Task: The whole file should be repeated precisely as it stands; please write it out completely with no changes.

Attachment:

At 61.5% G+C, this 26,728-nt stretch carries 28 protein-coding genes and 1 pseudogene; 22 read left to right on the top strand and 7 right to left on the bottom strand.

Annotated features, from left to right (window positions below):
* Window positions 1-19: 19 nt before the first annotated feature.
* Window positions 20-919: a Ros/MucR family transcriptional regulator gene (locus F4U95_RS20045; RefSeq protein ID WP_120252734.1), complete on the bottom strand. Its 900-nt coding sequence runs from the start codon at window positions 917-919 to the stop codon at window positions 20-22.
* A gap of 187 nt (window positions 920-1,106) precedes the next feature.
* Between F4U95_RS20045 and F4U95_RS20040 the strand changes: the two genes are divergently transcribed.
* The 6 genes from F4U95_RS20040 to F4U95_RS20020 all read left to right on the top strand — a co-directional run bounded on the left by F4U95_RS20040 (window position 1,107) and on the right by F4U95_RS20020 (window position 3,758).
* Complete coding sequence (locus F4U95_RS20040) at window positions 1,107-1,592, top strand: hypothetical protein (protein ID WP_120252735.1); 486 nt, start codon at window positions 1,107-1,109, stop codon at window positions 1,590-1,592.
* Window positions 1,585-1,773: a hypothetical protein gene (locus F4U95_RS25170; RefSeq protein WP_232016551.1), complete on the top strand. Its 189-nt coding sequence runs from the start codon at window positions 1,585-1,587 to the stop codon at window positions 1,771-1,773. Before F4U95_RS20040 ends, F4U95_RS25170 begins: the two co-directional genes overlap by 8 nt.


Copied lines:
At 61.5% G+C, this 26,728-nt stretch carries 28 protein-coding genes and 1 pseudogene; 22 read left to right on the top strand and 7 right to left on the bottom strand.

Annotated features, from left to right (window positions below):
* Window positions 1-19: 19 nt before the first annotated feature.
* Window positions 20-919: a Ros/MucR family transcriptional regulator gene (locus F4U95_RS20045; RefSeq protein ID WP_120252734.1), complete on the bottom strand. Its 900-nt coding sequence runs from the start codon at window positions 917-919 to the stop codon at window positions 20-22.
* A gap of 187 nt (window positions 920-1,106) precedes the next feature.
* Between F4U95_RS20045 and F4U95_RS20040 the strand changes: the two genes are divergently transcribed.
* The 6 genes from F4U95_RS20040 to F4U95_RS20020 all read left to right on the top strand — a co-directional run bounded on the left by F4U95_RS20040 (window position 1,107) and on the right by F4U95_RS20020 (window position 3,758).
* Complete coding sequence (locus F4U95_RS20040) at window positions 1,107-1,592, top strand: hypothetical protein (protein ID WP_120252735.1); 486 nt, start codon at window positions 1,107-1,109, stop codon at window positions 1,590-1,592.
* Window positions 1,585-1,773: a hypothetical protein gene (locus F4U95_RS25170; RefSeq protein WP_232016551.1), complete on the top strand. Its 189-nt coding sequence runs from the start codon at window positions 1,585-1,587 to the stop codon at window positions 1,771-1,773. Before F4U95_RS20040 ends, F4U95_RS25170 begins: the two co-directional genes overlap by 8 nt.